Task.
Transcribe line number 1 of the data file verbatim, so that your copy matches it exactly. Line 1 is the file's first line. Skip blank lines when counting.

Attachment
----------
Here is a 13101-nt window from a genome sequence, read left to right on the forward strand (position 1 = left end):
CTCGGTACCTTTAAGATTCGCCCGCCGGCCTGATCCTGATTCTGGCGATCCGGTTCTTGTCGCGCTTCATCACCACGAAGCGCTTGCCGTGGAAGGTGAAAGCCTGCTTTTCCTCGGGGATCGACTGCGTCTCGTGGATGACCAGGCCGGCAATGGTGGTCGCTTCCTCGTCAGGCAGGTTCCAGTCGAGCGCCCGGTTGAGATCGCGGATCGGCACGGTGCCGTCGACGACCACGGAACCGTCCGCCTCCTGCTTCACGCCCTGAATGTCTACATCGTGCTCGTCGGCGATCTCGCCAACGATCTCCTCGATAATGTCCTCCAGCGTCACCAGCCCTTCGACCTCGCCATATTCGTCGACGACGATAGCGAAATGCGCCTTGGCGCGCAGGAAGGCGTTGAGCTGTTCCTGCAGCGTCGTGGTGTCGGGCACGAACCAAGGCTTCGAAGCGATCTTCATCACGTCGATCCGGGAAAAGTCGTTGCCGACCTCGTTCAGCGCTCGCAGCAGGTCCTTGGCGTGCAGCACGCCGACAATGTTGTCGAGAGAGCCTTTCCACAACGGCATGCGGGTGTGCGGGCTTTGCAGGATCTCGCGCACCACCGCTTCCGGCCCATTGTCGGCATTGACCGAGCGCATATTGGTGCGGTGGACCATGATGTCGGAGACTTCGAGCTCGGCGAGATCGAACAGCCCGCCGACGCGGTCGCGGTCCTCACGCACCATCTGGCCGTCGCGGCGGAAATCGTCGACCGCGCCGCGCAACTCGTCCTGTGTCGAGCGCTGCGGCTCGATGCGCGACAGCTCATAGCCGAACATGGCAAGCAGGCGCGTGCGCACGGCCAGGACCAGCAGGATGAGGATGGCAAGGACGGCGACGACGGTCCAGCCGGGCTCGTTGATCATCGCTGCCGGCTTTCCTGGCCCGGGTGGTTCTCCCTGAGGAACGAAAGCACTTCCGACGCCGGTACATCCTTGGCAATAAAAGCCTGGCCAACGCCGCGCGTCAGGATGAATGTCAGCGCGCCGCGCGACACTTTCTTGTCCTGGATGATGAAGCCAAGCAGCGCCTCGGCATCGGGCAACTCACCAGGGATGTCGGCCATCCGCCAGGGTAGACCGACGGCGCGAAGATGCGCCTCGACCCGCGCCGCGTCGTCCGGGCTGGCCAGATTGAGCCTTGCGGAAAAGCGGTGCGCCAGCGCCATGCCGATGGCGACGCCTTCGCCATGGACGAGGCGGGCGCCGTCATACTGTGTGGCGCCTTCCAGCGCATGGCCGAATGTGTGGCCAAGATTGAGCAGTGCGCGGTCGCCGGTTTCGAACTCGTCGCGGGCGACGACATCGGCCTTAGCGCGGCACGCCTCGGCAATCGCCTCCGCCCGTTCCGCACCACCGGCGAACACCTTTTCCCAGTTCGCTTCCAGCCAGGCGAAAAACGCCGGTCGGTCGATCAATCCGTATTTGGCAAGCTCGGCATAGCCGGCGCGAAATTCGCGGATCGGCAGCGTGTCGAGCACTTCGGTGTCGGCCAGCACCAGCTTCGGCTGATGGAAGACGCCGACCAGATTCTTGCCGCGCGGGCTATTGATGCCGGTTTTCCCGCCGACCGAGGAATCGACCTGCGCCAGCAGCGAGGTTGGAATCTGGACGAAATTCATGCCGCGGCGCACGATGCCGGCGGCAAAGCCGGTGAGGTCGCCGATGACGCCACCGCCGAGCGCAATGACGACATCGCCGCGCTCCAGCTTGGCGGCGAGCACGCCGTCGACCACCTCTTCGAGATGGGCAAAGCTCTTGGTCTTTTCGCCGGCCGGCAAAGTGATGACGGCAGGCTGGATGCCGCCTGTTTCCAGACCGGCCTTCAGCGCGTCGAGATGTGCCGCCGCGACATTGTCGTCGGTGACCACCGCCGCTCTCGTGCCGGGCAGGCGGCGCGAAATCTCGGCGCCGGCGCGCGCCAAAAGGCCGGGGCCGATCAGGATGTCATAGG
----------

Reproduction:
Here is a 13101-nt window from a genome sequence, read left to right on the forward strand (position 1 = left end):